Games console makers Nintendo have had a rosy few years, but competition from Apple's iPhone and iPad have seen profits tumble for the first time in six years.
Nintendo president Satoru Iwata is believed to have told executives that Apple, in particular its iPhone and iPad, are the "enemy of the future."
The company’s recent strategy has centred on creating devices aimed not just at children and dedicated — generally male — gamers, but at the whole family. Two years ago, the company claimed to have permanently altered the demographics of video games by raising the average age and the gender mix of gamers. Unfortunately, the very people it claimed to have converted — high-school girls and men aged between 30 and 40 — reported that they would rather have an iPhone than a DS in their pockets or handbags.
It's pretty obvious why ... three reasons spring to mind instantly.
First, the iPhone (or generically, any smartphone) is a convergence device, bringing together multiple features into a single package. A DS is just a hand-held games console. Which would people rather carry?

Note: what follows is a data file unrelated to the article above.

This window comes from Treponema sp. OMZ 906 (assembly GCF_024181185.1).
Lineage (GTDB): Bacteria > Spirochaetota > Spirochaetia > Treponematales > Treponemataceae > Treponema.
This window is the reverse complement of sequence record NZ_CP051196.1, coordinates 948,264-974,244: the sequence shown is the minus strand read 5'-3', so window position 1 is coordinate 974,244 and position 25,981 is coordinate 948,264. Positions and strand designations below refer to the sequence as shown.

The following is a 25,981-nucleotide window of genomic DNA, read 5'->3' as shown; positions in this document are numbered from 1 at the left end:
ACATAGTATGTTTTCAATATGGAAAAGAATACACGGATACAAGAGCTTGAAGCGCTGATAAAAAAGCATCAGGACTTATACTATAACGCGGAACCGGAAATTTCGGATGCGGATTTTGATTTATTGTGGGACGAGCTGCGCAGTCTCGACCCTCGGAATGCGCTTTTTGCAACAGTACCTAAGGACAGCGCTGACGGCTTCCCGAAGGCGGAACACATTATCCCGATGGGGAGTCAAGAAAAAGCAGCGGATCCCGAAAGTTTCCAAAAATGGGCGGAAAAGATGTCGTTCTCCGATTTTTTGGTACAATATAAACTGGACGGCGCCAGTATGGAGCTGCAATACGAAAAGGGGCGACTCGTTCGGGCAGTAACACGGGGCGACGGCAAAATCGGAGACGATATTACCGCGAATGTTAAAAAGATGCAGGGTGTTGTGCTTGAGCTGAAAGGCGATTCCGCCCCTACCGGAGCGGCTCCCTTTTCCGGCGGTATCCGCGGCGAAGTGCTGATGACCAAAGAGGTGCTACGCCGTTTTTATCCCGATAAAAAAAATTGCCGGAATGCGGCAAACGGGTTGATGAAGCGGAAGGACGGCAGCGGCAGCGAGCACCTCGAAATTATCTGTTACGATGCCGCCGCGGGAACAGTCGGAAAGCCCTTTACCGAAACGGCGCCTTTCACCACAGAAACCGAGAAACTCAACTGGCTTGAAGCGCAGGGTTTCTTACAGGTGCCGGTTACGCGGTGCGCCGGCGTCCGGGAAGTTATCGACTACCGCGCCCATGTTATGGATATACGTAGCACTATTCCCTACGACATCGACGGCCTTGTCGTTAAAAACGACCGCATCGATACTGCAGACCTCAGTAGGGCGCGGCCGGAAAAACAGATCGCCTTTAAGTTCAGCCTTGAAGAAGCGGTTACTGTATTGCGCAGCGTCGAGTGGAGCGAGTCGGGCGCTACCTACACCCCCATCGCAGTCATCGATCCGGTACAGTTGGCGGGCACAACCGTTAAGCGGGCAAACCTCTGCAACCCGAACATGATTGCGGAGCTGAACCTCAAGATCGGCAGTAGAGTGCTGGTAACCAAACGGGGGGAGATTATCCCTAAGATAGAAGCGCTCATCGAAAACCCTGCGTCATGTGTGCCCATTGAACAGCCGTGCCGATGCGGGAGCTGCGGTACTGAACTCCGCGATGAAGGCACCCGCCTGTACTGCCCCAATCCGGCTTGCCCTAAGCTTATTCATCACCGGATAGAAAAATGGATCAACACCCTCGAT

Second problem, cost. Not the cost of the device so much, but of the games. A game for the iPhone platform will set you back a few bucks, which a games cartridge for the DS will cost you between $20 - $30. Nintendo's plan was to position the DS and Wii so that they were aimed at the casual user, and it worked, for a while. Also, it's easier to justify the cost of a smartphone that does many things than it is to justify the cost of a piece of kit for gaming.
Third problem, access to titles. Getting access to a new game for the DS or Wii means a trip to a store or your favorite online vendor. A new game for the iPhone is only a few clicks away. Don't underestimate the power of instant gratification.
The bottom-line is that Nintendo underestimated the iPhone platform and ended up being outmaneuvered and outflanked by Apple on three fronts - console features, price and ease of access to new games. That's not a good place to be ...